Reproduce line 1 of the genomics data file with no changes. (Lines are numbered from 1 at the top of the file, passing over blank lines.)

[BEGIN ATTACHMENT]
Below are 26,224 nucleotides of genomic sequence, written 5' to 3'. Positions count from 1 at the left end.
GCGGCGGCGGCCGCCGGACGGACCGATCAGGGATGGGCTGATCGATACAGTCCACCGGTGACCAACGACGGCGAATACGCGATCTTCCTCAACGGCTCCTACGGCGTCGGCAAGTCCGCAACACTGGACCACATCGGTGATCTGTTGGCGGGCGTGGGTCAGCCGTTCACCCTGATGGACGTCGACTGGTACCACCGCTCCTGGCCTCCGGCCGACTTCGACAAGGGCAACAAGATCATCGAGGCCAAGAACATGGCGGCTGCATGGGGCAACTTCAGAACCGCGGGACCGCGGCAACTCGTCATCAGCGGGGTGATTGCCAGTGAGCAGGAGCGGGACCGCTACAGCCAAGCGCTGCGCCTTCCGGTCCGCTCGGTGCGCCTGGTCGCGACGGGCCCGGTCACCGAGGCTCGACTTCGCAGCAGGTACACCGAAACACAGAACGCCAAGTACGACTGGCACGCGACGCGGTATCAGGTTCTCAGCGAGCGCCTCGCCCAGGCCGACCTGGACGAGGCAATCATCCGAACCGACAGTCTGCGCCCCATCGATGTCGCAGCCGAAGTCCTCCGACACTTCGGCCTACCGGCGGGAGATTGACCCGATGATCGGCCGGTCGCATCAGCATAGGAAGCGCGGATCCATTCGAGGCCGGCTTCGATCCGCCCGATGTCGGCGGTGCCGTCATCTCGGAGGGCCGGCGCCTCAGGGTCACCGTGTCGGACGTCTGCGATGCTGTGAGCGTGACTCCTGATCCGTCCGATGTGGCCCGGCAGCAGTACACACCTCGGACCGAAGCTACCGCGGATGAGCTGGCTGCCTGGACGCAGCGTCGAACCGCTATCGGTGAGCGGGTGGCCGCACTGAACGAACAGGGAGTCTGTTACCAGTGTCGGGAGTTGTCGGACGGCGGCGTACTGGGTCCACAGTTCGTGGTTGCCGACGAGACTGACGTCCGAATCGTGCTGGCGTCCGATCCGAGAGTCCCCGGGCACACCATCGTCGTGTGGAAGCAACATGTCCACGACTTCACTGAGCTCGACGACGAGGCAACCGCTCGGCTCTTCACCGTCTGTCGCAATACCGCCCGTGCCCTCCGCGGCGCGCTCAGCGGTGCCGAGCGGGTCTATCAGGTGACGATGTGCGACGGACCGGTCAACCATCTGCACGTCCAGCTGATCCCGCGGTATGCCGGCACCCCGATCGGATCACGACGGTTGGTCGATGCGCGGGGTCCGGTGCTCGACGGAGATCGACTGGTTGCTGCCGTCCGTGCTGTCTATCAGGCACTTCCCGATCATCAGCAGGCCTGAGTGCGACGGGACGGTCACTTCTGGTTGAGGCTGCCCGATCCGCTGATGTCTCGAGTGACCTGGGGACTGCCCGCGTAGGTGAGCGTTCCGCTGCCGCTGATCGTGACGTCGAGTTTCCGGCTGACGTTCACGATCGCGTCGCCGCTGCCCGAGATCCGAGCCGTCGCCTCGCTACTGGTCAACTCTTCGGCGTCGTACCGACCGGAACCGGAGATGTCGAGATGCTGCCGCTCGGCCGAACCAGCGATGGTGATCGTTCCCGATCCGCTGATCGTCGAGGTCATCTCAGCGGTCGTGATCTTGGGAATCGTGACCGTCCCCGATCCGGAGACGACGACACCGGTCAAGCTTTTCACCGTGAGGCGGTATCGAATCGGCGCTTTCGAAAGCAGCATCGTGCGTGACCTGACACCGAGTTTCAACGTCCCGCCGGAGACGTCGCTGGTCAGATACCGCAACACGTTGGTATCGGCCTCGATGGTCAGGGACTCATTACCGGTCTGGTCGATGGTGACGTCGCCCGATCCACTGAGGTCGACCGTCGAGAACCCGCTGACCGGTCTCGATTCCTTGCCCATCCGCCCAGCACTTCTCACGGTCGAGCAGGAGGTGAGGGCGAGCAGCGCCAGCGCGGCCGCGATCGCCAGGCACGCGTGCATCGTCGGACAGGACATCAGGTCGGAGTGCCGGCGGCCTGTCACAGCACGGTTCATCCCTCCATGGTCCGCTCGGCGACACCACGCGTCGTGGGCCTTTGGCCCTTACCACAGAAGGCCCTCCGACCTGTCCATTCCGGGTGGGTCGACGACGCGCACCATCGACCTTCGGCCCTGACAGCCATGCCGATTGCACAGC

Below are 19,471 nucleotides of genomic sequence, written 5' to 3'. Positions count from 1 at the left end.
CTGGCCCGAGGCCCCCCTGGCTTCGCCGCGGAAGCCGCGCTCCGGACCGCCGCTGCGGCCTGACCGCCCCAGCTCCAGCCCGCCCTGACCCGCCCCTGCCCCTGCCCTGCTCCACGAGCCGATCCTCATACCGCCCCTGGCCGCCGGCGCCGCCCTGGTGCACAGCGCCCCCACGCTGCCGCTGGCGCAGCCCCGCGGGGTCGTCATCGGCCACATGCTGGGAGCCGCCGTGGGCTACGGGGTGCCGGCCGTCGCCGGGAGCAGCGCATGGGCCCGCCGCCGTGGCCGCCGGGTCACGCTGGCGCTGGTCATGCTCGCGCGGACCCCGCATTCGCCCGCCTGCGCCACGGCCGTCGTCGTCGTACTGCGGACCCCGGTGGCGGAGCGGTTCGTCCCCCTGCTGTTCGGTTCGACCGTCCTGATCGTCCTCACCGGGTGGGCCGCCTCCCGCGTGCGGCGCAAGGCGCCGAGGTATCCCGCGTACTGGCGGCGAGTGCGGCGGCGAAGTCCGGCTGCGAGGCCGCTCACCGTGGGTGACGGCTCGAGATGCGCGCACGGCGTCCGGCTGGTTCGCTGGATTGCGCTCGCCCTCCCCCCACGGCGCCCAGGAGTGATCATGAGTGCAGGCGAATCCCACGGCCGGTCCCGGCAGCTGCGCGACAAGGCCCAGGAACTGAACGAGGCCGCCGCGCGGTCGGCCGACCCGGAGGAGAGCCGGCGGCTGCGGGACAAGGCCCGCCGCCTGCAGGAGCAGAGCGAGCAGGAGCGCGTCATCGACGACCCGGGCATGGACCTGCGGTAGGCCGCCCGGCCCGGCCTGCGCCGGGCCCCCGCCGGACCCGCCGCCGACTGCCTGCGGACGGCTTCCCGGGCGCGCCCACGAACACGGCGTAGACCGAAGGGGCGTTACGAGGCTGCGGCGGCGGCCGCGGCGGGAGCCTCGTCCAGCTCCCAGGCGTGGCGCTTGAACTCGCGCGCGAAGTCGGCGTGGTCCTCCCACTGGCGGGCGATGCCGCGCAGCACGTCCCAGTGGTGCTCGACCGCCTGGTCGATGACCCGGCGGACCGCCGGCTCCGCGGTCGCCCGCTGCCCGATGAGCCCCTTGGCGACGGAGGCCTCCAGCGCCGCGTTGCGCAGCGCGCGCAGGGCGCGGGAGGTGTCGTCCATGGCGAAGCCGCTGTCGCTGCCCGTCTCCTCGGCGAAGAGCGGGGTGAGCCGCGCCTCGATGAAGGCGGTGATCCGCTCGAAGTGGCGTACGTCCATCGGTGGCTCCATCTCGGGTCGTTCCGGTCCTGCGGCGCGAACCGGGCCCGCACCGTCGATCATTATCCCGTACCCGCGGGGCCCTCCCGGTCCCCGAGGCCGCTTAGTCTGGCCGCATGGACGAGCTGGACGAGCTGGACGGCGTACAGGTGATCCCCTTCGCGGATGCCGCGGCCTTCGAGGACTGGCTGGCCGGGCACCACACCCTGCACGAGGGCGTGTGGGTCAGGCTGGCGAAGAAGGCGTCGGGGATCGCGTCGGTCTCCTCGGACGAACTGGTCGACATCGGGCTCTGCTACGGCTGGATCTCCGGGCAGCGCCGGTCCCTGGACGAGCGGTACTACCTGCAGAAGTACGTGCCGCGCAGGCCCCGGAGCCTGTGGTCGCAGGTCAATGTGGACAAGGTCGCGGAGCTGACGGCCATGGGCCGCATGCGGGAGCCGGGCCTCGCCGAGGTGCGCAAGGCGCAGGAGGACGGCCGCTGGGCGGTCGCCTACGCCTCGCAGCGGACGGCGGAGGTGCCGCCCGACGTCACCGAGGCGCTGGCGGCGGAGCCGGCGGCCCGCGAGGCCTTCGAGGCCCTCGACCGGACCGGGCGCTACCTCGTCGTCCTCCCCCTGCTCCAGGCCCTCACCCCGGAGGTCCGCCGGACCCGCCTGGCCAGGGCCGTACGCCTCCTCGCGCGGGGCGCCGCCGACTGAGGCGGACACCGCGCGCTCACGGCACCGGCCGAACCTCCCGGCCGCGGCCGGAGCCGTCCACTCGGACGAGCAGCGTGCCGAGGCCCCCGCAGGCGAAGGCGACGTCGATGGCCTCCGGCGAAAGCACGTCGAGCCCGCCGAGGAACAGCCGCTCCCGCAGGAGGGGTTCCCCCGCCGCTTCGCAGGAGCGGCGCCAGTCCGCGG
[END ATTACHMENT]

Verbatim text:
Below are 26,224 nucleotides of genomic sequence, written 5' to 3'. Positions count from 1 at the left end.